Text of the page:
Is Copyright Infringement a Strict Liability Tort?

79 Pages Posted: 10 Dec 2014 Last revised: 29 Apr 2017

See all articles by Patrick Russell Goold

Patrick Russell Goold

City University London, The City Law School

Date Written: December 8, 2014


Scholars and lawmakers routinely refer to copyright infringement as a strict liability tort. The strictness of copyright liability has long been criticized as immoral, inefficient, and inconsistent with usual tort doctrine. However, this Article questions whether copyright infringement really is a strict liability tort. It advances the thesis that copyright infringement in the United States is a fault based tort, closely related to the tort of negligence. Using both doctrinal and economic methods, this Article explicates the role that fault plays in copyright infringement. Doing so not only demonstrates that copyright’s liability rule is more normatively defensible than previously appreciated, but also provides a unique tort perspective on the nature of the fair use doctrine. By seriously engaging with the analytic question of whether liability for copyright infringement is strict or not, we highlight how the fair use analysis blends and confuses two separate issues: on one hand, did the defendant cause the plaintiff harm, and, on the other, was that harm justifiable? The Article concludes that, while no substantive changes need to be made to copyright’s liability rule, judges ought to restructure the fair use analysis in order to keep these concepts distinct from one another.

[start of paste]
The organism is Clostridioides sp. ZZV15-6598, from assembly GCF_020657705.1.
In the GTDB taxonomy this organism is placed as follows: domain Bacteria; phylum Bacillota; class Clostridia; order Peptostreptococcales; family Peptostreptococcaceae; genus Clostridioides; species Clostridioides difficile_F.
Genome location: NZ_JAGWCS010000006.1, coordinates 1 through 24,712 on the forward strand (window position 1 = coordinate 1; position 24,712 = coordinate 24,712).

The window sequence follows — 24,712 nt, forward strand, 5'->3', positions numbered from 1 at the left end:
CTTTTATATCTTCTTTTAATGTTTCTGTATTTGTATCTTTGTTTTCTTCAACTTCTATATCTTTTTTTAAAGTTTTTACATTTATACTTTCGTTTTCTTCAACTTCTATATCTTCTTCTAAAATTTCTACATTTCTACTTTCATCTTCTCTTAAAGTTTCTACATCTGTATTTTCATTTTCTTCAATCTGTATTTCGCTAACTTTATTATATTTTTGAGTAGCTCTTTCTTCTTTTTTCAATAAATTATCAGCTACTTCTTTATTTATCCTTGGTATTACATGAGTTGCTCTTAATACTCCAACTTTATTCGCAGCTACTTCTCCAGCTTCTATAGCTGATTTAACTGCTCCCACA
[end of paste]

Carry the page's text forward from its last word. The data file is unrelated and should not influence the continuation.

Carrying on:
Keywords: Copyright, Tort, Strict Liability, Fault Liability, Negligence, Structure, Doctrine, Economics

Suggested Citation

Goold, Patrick Russell, Is Copyright Infringement a Strict Liability Tort? (December 8, 2014). 30 Berkeley Technology Law Journal 305 (2015), Available at SSRN:

Patrick Russell Goold (Contact Author)

City University London, The City Law School ( email )

London, EC1V OHB
United Kingdom

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